View Full Version : lapstrake seams
08-28-2004, 05:21 PM
Hi guys, is it possible that Kulas Custom Sea Skiffs used a sealer between the lower planks on there lapstrake sportfishing boats. If not, whoever put it in did a very good job. every lap below the waterline has the stuff, it's black and rubbery, kinda soft. I also found some cotton up front, probably a later attempt to stop a leak. I can't imagine how I could ever get all of the black sealer out of the seam, or even if I should. The boat didn't leak before it dried out. What do you guys think ? thanks
08-30-2004, 05:15 PM
It could be a Thiokol seal many skifs used it. I would not remve it.
Bob, sorry I didn't have time to reply yesterday. As Gary said, Kulas may have used a thiokol or polysulfide in the seams when building. Your boat is close to the upper end of what is usually thought of for lapstrake construction, so I think slightly different 'rules' may have been used regarding the typical thought of dry seams during construction. The only other builders I'm familiar with that built up to 44' were the Hans Pedersen yard in Keyport NJ, and Bayhead Skiffs in Bayhead NJ. The Pedersen's are still in business & will still build on order. If you want to know if that seam compound is original you might try calling Pedersen's & ask for Ivan Pedersen, I'll bet he is is quite familiar with what Kulas did (they were only a coupld of miles away from each other). If you'd like, I may even be able to chase down some of the Kulas' for you, I think I know the owner of their old shop. As you said I doubt the cotton is original though. If she were my boat & she didn't leak when last in the water I'd leave well enough alone & use nothing more than a permanently soft seam compound for the initial swell up period (something like 'Slick Seam', as has been mentioned already). I know that Woolsey or Pettit used to make a product called "underwater seam compound" that was about the consistance of roofing cement (except that is never hardened), it could be easily troweled into seams & was perfect for this application. Unfortunately I haven't been able to find any indications that it is still available. Maybe someone else knows?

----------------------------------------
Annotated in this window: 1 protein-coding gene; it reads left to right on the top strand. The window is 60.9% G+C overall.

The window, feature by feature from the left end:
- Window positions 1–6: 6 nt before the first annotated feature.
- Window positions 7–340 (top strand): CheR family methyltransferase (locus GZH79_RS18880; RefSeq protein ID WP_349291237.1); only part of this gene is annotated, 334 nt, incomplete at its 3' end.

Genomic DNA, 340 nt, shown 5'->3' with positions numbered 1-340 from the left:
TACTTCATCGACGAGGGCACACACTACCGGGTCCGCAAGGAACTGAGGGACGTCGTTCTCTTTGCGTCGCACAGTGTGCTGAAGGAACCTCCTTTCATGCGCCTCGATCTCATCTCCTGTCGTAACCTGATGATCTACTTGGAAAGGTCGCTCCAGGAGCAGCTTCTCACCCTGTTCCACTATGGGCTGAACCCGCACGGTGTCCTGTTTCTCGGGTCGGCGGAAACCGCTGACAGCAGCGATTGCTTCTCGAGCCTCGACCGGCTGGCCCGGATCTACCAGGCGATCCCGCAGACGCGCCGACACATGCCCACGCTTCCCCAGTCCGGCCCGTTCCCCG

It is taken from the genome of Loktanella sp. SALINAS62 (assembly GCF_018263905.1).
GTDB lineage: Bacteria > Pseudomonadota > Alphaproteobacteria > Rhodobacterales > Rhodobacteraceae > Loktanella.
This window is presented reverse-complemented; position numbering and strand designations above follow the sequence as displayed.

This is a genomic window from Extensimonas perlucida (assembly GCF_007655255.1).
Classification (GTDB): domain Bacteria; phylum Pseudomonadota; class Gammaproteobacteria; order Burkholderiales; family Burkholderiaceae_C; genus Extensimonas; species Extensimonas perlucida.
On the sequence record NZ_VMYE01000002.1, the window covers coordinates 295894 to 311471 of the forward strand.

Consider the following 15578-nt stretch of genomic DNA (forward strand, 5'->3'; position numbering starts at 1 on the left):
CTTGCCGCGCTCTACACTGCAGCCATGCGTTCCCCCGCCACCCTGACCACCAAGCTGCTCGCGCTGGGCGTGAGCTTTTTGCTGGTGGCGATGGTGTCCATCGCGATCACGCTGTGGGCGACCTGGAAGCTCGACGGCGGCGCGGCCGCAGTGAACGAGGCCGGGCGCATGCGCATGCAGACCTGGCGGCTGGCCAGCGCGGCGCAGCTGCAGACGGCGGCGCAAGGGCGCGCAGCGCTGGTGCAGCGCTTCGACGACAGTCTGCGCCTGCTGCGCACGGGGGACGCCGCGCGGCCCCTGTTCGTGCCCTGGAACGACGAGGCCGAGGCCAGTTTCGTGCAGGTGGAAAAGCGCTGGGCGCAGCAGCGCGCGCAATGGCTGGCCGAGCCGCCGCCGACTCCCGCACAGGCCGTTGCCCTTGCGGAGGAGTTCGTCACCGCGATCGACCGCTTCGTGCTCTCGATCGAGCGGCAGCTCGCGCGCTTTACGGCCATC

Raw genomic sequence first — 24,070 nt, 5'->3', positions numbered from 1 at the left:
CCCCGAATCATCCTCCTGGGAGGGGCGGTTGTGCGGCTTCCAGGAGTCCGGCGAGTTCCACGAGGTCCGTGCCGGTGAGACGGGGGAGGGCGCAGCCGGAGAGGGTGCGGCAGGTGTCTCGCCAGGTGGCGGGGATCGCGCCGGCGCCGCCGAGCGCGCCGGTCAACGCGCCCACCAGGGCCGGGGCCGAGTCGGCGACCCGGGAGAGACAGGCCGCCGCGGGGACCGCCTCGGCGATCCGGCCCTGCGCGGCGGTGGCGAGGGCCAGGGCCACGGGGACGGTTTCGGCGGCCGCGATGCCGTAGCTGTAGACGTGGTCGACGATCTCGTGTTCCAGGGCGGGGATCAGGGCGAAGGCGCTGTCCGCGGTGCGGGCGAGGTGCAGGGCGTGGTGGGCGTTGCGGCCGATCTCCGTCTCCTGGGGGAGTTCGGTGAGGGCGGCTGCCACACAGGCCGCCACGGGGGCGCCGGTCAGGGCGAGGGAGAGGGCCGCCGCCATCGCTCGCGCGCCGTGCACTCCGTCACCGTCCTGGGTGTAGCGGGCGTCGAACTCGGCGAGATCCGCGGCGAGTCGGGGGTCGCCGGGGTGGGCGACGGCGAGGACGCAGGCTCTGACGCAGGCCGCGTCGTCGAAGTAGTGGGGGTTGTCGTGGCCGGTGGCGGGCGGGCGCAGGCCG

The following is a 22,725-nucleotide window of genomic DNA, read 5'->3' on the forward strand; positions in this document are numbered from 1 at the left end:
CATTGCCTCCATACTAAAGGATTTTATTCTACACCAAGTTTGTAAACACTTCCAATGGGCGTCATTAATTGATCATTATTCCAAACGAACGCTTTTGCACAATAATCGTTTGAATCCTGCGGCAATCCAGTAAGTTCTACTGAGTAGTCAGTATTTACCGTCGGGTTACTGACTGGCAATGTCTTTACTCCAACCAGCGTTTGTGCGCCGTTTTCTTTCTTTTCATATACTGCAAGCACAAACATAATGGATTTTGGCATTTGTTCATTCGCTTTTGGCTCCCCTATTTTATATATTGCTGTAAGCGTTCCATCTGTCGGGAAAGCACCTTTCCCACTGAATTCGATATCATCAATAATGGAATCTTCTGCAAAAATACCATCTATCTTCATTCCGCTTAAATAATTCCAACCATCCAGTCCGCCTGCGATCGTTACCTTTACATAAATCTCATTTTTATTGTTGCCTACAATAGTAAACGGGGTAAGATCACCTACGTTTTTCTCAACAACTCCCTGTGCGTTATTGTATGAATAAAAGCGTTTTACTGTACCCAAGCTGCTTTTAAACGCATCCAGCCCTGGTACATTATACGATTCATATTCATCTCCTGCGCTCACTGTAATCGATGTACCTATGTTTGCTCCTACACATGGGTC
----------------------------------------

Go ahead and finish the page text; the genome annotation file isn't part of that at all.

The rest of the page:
- It sounds like you have a good plan for your shear strakes.
[ 08-31-2004, 08:00 AM: Message edited by: nedL ]
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